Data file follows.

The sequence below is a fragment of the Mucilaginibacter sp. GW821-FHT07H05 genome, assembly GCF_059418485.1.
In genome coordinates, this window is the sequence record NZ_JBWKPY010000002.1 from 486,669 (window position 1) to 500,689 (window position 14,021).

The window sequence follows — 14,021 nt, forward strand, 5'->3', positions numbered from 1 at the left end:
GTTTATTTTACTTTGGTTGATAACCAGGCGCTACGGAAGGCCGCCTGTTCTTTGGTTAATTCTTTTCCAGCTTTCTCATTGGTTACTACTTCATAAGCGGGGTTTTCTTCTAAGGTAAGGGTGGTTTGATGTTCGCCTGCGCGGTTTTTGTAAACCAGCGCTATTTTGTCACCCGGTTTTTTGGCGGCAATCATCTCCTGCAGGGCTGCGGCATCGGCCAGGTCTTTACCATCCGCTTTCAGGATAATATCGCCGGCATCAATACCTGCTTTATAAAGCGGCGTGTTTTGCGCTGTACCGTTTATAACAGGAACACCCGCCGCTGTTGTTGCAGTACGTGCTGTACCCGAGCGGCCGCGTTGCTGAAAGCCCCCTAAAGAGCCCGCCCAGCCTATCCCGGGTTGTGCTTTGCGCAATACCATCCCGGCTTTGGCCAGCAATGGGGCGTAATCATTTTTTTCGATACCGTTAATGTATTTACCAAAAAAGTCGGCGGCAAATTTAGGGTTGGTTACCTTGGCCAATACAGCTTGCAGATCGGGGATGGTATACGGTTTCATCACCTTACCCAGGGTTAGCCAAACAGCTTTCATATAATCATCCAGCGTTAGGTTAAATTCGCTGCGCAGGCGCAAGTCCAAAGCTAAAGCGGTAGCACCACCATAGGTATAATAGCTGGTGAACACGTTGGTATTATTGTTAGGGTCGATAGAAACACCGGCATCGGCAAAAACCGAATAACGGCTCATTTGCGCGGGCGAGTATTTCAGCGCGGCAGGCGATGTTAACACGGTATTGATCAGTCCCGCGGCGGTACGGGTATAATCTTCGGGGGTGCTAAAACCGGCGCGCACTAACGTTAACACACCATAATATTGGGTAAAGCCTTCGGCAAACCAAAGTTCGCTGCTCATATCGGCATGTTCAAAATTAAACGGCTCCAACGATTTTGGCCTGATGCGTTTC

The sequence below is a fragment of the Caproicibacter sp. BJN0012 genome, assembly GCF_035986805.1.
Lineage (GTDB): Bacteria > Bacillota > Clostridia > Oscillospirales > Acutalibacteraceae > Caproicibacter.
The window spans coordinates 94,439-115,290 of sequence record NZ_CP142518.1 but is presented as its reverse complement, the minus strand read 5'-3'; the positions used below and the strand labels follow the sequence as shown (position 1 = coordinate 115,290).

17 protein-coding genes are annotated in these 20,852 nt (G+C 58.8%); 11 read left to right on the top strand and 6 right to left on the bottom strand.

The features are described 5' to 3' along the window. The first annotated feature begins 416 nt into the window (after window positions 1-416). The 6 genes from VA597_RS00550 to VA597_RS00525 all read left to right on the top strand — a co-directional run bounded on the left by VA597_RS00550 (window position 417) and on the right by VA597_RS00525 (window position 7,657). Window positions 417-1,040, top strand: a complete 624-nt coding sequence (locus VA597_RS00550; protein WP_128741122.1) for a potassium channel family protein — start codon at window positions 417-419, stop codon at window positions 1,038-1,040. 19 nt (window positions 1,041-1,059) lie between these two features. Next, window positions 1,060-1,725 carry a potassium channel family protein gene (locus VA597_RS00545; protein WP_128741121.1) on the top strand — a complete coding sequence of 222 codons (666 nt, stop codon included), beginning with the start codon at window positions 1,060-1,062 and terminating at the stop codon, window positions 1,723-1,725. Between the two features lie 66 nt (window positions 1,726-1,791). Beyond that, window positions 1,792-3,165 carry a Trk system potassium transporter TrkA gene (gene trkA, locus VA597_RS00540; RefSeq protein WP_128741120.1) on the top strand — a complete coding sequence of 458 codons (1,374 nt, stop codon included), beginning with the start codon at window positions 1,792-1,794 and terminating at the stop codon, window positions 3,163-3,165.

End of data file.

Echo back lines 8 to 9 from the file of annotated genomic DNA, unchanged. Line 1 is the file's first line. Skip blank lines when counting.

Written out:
17 protein-coding genes are annotated in these 20,852 nt (G+C 58.8%); 11 read left to right on the top strand and 6 right to left on the bottom strand.

The features are described 5' to 3' along the window. The first annotated feature begins 416 nt into the window (after window positions 1-416). The 6 genes from VA597_RS00550 to VA597_RS00525 all read left to right on the top strand — a co-directional run bounded on the left by VA597_RS00550 (window position 417) and on the right by VA597_RS00525 (window position 7,657). Window positions 417-1,040, top strand: a complete 624-nt coding sequence (locus VA597_RS00550; protein WP_128741122.1) for a potassium channel family protein — start codon at window positions 417-419, stop codon at window positions 1,038-1,040. 19 nt (window positions 1,041-1,059) lie between these two features. Next, window positions 1,060-1,725 carry a potassium channel family protein gene (locus VA597_RS00545; protein WP_128741121.1) on the top strand — a complete coding sequence of 222 codons (666 nt, stop codon included), beginning with the start codon at window positions 1,060-1,062 and terminating at the stop codon, window positions 1,723-1,725. Between the two features lie 66 nt (window positions 1,726-1,791). Beyond that, window positions 1,792-3,165 carry a Trk system potassium transporter TrkA gene (gene trkA, locus VA597_RS00540; RefSeq protein WP_128741120.1) on the top strand — a complete coding sequence of 458 codons (1,374 nt, stop codon included), beginning with the start codon at window positions 1,792-1,794 and terminating at the stop codon, window positions 3,163-3,165.